Tag Archives: haru

Spring I: 16

Left (Tie).


haru kaze ni
ike no kôri ya
matarenu nami no
hana o miru kana
In the breath of spring
Will the ice upon the pond
Unanticipated blossom touched
Waves come into view…

Lord Kanemune.


Right (Tie).


uguisu no
namida no tsurara
koe nagara
tayori ni sasoe
haru no yama mizu
The bush warbler’s
Tears of ice,
And song,
Issue an invitation!
To the mountain waters this springtime…



The Right team have no comments to make about the Left’s poem this round, but the Left wonder whether the essence of the poem, of the warbler’s ‘tears of ice’ and song inviting the waters, might not be a bit much?

Shunzei remarks that the form and phrasing of the Left’s poem is ‘certainly charming’, and echoes their criticism of the Right’s poem, as having an ‘impossible essence’. He then goes on to say, ‘The Left is placidly charming; the Right’s essence must be excessive. They are equivalent and I judge this round a tie.’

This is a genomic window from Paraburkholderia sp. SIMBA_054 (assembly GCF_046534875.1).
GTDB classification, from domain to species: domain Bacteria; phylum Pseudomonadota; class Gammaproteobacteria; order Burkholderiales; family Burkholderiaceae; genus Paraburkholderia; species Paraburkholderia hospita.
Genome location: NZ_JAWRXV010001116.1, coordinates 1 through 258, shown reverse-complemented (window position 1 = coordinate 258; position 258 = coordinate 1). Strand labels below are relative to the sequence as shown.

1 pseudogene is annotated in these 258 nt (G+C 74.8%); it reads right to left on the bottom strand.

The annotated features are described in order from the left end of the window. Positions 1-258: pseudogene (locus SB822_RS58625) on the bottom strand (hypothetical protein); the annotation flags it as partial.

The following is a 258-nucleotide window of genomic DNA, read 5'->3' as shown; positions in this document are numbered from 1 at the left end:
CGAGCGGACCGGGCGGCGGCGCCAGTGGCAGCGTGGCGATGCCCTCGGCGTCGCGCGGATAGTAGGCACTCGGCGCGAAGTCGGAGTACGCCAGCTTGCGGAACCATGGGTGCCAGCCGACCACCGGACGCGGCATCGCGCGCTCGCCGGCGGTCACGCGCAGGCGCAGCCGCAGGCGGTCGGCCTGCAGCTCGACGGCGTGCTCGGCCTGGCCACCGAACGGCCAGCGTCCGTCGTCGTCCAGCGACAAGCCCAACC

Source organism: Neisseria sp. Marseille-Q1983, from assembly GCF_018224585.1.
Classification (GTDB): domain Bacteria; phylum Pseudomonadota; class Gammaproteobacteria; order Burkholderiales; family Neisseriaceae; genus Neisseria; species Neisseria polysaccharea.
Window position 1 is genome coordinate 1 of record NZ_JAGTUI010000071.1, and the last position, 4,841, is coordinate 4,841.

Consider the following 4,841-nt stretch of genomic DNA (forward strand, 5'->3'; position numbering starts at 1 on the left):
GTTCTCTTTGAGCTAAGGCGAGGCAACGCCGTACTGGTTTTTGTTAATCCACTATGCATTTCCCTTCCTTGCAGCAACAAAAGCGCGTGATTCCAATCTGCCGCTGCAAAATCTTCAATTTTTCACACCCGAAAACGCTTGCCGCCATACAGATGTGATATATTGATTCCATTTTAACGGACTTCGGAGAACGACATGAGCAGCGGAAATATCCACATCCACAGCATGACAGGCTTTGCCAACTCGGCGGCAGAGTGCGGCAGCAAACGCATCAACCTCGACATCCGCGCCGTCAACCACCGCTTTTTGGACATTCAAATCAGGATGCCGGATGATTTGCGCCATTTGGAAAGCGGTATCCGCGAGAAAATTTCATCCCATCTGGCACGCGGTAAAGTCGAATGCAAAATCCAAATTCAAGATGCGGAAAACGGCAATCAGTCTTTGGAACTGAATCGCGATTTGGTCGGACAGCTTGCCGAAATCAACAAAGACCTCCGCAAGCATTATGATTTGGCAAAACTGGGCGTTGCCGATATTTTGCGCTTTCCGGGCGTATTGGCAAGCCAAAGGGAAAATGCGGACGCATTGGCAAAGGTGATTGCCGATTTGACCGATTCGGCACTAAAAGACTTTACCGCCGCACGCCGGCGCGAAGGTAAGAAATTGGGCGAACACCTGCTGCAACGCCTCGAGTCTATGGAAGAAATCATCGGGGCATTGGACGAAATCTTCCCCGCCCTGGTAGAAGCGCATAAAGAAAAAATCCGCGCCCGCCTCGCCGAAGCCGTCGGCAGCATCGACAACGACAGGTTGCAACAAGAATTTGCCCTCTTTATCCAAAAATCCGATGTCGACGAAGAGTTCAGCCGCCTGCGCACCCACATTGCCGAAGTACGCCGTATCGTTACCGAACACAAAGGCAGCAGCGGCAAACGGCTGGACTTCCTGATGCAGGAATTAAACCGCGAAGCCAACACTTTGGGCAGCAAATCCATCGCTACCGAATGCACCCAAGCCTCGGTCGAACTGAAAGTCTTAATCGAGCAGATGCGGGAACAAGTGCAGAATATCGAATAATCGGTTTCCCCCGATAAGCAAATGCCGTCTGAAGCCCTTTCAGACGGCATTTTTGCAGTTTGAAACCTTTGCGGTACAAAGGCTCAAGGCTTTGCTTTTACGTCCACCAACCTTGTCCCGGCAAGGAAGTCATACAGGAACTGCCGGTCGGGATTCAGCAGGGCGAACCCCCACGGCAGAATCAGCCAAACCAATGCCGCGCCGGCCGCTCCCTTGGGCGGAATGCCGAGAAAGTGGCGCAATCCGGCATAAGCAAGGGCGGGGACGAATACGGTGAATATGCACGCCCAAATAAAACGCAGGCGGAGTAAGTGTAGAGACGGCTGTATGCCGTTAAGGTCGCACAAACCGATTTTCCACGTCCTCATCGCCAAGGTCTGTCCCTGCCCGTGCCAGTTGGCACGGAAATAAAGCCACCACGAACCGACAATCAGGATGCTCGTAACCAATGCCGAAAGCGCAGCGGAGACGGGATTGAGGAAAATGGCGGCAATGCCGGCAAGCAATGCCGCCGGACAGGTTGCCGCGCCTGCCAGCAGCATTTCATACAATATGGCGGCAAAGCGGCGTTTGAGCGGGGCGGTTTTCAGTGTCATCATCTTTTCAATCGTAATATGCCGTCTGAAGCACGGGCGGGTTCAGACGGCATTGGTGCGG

Spring I: 13

Left (Win).


migiwa o wataru
harukaze ni
ike no kokoro mo
toke ya shinuran
The ice-bound
Waters’ edge a’crossing goes
The breath of spring;
Has the mere’s heart, too,





yuki tsumoru
mine ni haruhi ya
tani no ogawa no
mizu masariyuku
Upon the snow-laden
Peaks has the spring sun
For the valley streamlets are
With water overflowing…

Lord Tsune’ie


Neither team had anything deep to say about the other’s poem this round.

Shunzei states that, while both are of the same quality, the phrase ‘spring sun’ (haruhi) was not one that he liked to see used (why remains unclear, although there is speculation that it was because it was an ancient term dating from the Man’yōshū), and so the Left’s poem was just the winner.

Spring I: 12

Left (Win).


sora wa nao
kasumi mo yarazu
kaze saete
yukige ni kumoru
haru no yo no tsuki
The skies are still
Untouched by haze;
The wind clearly brings
A sense of snow to cloud